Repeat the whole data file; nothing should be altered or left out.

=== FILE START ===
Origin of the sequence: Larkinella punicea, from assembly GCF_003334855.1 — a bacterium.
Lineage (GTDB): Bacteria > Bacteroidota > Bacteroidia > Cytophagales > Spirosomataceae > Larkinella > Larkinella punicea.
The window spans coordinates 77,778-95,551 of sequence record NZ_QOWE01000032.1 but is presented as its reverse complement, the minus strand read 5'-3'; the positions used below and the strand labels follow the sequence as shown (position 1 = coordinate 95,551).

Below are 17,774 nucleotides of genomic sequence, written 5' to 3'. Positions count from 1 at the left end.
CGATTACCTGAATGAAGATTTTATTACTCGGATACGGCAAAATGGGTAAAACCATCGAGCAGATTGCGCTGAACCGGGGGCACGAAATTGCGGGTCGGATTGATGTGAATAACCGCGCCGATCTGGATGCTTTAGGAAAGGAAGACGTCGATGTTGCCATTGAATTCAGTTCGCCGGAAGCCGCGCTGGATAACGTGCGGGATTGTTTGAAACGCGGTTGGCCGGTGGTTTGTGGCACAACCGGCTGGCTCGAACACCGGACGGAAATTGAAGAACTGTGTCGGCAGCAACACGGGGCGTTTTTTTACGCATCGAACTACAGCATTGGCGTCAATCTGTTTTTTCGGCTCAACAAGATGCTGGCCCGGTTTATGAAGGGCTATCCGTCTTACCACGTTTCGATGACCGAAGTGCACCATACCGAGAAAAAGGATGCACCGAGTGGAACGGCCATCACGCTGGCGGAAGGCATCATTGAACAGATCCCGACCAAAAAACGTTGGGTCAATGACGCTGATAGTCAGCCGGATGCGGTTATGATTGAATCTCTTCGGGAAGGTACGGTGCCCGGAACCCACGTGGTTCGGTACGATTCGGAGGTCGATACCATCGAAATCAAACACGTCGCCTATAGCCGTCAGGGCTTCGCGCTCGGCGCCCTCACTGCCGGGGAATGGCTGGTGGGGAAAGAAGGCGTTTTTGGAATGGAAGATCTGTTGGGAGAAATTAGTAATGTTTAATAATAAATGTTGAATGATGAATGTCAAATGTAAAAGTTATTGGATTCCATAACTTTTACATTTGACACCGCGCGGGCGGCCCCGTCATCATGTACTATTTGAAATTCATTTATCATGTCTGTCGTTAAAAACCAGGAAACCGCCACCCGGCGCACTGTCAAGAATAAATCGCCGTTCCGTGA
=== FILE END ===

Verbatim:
Origin of the sequence: Larkinella punicea, from assembly GCF_003334855.1 — a bacterium.
Lineage (GTDB): Bacteria > Bacteroidota > Bacteroidia > Cytophagales > Spirosomataceae > Larkinella > Larkinella punicea.
The window spans coordinates 77,778-95,551 of sequence record NZ_QOWE01000032.1 but is presented as its reverse complement, the minus strand read 5'-3'; the positions used below and the strand labels follow the sequence as shown (position 1 = coordinate 95,551).

Below are 17,774 nucleotides of genomic sequence, written 5' to 3'. Positions count from 1 at the left end.
CGATTACCTGAATGAAGATTTTATTACTCGGATACGGCAAAATGGGTAAAACCATCGAGCAGATTGCGCTGAACCGGGGGCACGAAATTGCGGGTCGGATTGATGTGAATAACCGCGCCGATCTGGATGCTTTAGGAAAGGAAGACGTCGATGTTGCCATTGAATTCAGTTCGCCGGAAGCCGCGCTGGATAACGTGCGGGATTGTTTGAAACGCGGTTGGCCGGTGGTTTGTGGCACAACCGGCTGGCTCGAACACCGGACGGAAATTGAAGAACTGTGTCGGCAGCAACACGGGGCGTTTTTTTACGCATCGAACTACAGCATTGGCGTCAATCTGTTTTTTCGGCTCAACAAGATGCTGGCCCGGTTTATGAAGGGCTATCCGTCTTACCACGTTTCGATGACCGAAGTGCACCATACCGAGAAAAAGGATGCACCGAGTGGAACGGCCATCACGCTGGCGGAAGGCATCATTGAACAGATCCCGACCAAAAAACGTTGGGTCAATGACGCTGATAGTCAGCCGGATGCGGTTATGATTGAATCTCTTCGGGAAGGTACGGTGCCCGGAACCCACGTGGTTCGGTACGATTCGGAGGTCGATACCATCGAAATCAAACACGTCGCCTATAGCCGTCAGGGCTTCGCGCTCGGCGCCCTCACTGCCGGGGAATGGCTGGTGGGGAAAGAAGGCGTTTTTGGAATGGAAGATCTGTTGGGAGAAATTAGTAATGTTTAATAATAAATGTTGAATGATGAATGTCAAATGTAAAAGTTATTGGATTCCATAACTTTTACATTTGACACCGCGCGGGCGGCCCCGTCATCATGTACTATTTGAAATTCATTTATCATGTCTGTCGTTAAAAACCAGGAAACCGCCACCCGGCGCACTGTCAAGAATAAATCGCCGTTCCGTGA